Surviving boring errands with kids.  Tips from a mom of 4 boys!

They say that necessity is the mother of invention, and that is definitely true when it comes to this post!  I am very thankful to have parents that live nearby, and my mom is great about helping with the boys during doctor appointments, etc.  However, mom is not always available, my husband has often had to work long hours and we don’t want to be just trading off watching the kids, and we can’t always afford a babysitter.  So I have survived many boring errands with all four boys along, including a dental cleaning (for me!) and most of my haircut appointments.  It’s not always pretty, but I’ve learned a few things along the way about surviving boring errands with the boys.

Note:  All of these ideas are screen-free, mainly because we don’t own an iPad or tablet.  The boys play Angry Birds on my iPhone some, but we try to limit it.  I’m not opposed to a good educational app, but I recommend not falling into the habit of using an electronic device for every outing!  Forced wait times can be a chance to sneak in some quality time interacting with your kids.

For errands where you are all waiting together:

  • Bring along a chapter book to read aloud.  Check out this post and this post for some suggestions of good chapter books for boys.
  • Bring along paper and pencils.  Play hangman or tic-tac-toe, or take turns drawing pictures and guessing what they are.
  • Bring a sheet of little stickers and paper to stick them on.  This is great for toddlers and preschoolers.
  • Play a game.  For younger kids, play “I Spy.”  Or an animal game that a friend of mine made up:  Each person takes a turn saying “I’m a cheetah” or “I’m a turtle,” etc.  Keep going until you can’t think of any more animals!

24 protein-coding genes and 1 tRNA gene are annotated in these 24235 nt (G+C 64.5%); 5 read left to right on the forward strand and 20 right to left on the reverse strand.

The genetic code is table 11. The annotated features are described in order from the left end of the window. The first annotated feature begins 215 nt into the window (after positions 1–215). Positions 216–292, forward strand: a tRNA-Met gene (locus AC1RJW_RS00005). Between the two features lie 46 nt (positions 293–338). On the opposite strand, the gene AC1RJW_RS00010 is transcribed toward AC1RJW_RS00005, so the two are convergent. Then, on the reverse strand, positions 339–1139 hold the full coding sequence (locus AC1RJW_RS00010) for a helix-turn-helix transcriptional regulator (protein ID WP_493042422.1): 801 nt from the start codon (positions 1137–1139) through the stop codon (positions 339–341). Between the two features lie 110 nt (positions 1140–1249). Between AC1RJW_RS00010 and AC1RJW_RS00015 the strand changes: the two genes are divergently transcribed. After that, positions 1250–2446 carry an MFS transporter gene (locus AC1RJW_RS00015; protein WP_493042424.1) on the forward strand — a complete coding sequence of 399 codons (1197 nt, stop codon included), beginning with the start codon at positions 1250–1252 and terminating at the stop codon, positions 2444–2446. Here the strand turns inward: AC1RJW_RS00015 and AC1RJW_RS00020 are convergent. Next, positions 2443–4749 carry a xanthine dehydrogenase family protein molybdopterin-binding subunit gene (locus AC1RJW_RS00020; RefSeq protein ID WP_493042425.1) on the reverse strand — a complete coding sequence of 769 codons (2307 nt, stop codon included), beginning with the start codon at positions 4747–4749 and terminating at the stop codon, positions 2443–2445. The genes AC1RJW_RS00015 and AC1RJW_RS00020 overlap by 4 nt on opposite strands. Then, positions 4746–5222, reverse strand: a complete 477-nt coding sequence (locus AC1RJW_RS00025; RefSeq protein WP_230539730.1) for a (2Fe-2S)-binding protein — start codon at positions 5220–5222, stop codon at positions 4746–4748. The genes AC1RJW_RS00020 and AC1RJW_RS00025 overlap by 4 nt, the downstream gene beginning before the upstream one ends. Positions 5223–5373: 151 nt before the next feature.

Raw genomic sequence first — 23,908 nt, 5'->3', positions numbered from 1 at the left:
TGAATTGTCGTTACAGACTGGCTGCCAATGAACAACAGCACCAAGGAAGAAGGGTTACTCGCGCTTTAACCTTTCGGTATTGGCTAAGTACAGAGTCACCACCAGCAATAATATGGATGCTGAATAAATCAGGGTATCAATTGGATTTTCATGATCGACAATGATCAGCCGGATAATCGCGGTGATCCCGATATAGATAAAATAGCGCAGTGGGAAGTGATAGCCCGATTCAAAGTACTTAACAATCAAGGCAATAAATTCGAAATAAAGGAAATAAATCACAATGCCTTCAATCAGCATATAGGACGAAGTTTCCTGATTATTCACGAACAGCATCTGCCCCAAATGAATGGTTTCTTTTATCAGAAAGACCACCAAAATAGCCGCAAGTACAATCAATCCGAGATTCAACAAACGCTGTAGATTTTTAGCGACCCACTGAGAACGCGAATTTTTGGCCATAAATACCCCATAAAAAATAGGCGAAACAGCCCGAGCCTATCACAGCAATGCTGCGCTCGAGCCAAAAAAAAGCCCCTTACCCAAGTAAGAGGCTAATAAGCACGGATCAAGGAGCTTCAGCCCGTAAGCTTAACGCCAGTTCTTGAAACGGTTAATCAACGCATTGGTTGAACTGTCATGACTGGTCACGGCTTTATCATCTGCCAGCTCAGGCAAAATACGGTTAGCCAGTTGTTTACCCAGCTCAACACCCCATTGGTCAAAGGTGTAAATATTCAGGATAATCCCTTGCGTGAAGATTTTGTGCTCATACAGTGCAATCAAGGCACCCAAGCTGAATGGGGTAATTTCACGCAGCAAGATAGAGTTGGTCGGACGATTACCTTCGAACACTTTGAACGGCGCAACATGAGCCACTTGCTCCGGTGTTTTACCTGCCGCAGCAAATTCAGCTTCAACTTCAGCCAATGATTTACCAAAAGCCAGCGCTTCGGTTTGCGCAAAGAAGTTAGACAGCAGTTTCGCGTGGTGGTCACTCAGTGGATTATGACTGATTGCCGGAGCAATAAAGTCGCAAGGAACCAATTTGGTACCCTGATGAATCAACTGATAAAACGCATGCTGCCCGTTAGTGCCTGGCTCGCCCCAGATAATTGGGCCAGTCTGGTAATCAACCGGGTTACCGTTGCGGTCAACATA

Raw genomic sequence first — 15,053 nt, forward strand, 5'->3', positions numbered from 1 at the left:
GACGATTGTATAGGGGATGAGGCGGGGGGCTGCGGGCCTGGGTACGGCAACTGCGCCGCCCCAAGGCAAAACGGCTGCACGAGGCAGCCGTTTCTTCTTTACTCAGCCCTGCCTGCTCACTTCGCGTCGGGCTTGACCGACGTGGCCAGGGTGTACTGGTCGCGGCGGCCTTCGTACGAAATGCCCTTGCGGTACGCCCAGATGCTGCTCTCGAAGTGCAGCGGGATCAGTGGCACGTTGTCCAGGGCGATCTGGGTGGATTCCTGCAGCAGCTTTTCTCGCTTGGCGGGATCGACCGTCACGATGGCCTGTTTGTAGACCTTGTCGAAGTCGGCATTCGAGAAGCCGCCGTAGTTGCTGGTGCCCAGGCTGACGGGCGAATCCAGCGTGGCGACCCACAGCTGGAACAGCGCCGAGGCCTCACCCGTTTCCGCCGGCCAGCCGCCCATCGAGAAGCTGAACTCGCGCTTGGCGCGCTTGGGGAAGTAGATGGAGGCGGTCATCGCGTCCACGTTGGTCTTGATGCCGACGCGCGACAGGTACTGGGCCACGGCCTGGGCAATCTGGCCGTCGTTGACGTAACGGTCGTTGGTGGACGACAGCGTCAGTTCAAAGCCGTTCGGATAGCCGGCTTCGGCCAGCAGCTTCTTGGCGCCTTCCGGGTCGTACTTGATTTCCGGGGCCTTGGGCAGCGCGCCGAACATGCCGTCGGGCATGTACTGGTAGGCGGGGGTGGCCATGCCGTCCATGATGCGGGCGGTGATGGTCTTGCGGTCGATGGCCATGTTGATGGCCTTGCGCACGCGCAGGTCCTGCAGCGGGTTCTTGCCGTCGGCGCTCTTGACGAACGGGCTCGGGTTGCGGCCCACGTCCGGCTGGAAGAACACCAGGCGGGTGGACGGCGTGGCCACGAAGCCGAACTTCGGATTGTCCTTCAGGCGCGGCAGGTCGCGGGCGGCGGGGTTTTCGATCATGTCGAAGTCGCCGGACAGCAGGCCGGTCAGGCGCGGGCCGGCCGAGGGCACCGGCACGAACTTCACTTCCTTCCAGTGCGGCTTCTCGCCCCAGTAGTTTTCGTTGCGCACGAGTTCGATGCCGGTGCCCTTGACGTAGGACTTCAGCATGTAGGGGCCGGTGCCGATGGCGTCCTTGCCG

• Look around your location and find something that starts with each letter of the alphabet.  
  • Play The Memory Game.  Bring along small set of Memory Game cards in a ziploc bag – maybe 8 pairs or so.

For errands where you need the kids to be occupied while you think/shop/make decisions:

  • Stop by the library and check out a bag of books to bring along.  I did this last year while furniture shopping.  I needed to be able to look through catalogs of furniture, so we went to the library first and loaded up!  It worked, and the boys sat quietly for the 20-30 min. that I needed in the store.
  • Pack a small backpack or box with Legos, books, coloring books, or toys.  This works especially well for a wait time that is part of a routine.  For example, my boys always pack a little plastic box with Lego guys to play with while they wait for Owen to have his gymnastics class.  It’s the same plan every week.  My experience has been that at a new place, they may or may not want to play with what we bring, which can be a problem.
  • Let the kids spend their money on a toy on your way to the boring errand.  If we need to make an important decision or we’re at an important appointment, it might be worth it for us to let the kids spend their money or to spend our money to let the kids each buy a small toy to play with.  It’s still cheaper than a babysitter for four kids!  Lego sets are especially helpful because they take a while to build, and building them involves sitting still.  NOTE:  We definitely do not buy the kids something for every outing in which they have to wait, and we certainly don’t want them to think that they can’t behave without being given something new to play with.  But at the same time, a furniture store is not the time or place to train for appropriate behavior!